• literature review, document analysis and analysis of meeting and negotiation reports, gather and organize background evidence on the case study area
  • Setting up of a small advisory group of policy and technical advisors for the case study area based on their knowledge, policy roles in the specific area, to guide and review the research, capacity building and dissemination activities in the case study
  • Stakeholder analysis with a database of policymakers, knowledge brokers, diplomats, technical institutions and other stakeholders, identifying the existing relationships, communities of practice,  knowledge to policy links and networks that exist around the specific areas, and from this analysis with the advisory group of the core institutions, individuals and groups with whom to  engage (i) to draw input on the areas of focus for the case study area, (ii) to involve in capacity building/ policy dialogue activities (building on this throughout  the case study processes through peer review and policy dialogue forums)
  • Interview (email or face to face) key informants relevant to the case study from African and global level
  • Peer review from relevant stakeholders,  policy dialogue forums to review findings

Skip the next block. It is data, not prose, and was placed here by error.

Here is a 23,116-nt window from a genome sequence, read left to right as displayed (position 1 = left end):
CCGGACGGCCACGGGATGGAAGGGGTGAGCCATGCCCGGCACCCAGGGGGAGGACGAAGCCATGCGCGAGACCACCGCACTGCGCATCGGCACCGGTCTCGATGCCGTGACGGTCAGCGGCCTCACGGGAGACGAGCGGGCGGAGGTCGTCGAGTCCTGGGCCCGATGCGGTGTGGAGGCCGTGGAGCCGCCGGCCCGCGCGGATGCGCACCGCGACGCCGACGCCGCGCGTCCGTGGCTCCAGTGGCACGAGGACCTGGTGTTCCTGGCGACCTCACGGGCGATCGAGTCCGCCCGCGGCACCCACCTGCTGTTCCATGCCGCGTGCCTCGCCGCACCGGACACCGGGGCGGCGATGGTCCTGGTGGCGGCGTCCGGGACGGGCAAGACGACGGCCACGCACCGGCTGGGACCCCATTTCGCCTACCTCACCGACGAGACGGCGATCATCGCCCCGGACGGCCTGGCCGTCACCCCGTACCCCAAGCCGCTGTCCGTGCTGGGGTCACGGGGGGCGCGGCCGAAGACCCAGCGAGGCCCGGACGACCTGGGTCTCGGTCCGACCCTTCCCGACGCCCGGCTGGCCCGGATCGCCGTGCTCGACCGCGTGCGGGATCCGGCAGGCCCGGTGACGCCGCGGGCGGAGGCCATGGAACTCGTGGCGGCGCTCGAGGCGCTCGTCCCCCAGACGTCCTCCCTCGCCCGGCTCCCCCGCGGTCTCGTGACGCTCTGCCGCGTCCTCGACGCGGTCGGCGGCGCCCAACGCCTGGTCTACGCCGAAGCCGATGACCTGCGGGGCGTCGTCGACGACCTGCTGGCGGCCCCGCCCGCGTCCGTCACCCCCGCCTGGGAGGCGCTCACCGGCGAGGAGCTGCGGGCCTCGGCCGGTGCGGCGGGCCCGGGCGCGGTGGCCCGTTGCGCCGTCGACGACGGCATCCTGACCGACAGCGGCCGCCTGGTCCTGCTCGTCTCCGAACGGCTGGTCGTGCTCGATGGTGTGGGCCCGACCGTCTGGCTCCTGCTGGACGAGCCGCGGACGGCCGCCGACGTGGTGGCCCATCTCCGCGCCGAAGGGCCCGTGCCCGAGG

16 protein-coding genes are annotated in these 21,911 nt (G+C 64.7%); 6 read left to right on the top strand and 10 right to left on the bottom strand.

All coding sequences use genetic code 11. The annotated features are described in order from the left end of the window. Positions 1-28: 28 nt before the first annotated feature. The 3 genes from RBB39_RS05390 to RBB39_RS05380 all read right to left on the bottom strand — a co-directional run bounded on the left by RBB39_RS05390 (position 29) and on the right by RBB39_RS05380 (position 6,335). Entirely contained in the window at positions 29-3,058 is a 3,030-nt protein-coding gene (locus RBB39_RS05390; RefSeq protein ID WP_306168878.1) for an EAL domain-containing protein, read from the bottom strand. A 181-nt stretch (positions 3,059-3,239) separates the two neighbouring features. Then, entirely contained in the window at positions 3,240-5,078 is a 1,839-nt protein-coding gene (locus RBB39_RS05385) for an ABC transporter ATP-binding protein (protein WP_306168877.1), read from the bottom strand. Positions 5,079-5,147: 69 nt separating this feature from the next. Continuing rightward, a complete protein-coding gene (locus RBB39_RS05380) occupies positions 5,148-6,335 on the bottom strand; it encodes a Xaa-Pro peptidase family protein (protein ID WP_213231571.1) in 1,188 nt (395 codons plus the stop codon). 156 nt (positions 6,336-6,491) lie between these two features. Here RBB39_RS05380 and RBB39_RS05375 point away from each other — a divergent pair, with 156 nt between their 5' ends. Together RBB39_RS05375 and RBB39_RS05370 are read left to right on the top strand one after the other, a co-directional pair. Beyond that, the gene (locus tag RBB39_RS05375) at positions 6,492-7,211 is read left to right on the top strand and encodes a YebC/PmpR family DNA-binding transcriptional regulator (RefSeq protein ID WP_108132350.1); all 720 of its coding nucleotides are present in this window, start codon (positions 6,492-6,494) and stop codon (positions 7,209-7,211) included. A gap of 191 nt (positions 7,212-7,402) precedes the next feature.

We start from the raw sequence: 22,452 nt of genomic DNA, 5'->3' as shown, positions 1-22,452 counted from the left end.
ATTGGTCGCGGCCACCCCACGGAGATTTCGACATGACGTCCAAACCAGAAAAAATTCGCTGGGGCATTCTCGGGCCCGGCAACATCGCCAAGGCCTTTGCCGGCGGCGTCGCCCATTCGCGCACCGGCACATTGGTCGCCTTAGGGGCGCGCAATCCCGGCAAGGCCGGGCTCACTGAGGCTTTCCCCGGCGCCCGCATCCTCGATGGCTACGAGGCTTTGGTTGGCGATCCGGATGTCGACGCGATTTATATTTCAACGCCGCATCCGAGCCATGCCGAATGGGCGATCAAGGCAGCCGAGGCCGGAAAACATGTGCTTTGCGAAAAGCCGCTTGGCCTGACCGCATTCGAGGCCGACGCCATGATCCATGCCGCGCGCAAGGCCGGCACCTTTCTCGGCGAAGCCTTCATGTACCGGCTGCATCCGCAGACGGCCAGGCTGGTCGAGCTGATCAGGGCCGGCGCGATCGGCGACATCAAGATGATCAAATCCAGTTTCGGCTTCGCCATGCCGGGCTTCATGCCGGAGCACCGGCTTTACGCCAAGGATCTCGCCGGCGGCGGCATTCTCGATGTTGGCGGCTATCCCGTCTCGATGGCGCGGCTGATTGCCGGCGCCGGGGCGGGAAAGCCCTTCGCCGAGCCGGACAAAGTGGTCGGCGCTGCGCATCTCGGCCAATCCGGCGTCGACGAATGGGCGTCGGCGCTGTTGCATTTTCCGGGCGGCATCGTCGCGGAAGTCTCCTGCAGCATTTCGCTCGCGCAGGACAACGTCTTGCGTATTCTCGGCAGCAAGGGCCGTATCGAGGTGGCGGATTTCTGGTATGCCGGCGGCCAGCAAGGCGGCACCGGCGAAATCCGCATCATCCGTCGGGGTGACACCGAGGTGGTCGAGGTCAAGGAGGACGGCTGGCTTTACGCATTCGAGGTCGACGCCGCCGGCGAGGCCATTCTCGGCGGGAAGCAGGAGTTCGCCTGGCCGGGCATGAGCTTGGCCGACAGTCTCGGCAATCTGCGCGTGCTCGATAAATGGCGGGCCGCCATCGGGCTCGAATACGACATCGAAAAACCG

We will share the evidence through policy dialogue forums, and draw strategic advice on and peer review of the work. We will use innovative strategies that make timely links between policy, technical and other personnel, to support preparations for negotiations or global discussions underway within the domain of the case study.

Public information will be disseminated through the websites and newsletters of EQUINET, the GHD-Net and partners, and through policy briefs and reports.   As materials are gathered for the work these will be made available through the searchable web based annotated bibliography at http://www.equinetafrica.org/bibl/.

For further information please visit www.equinetafrica or contact EQUINET Secretariat, TARSC Box CY2720, Harare, Zimbabwe  email admin@equinetafrica.org



[1] EQUINET is a network of professionals, civil society members, policy makers, state officials, parliamentarians and others within 16 countries in east and Southern Africa, who have come together to promote and realise shared values of equity and social justice in health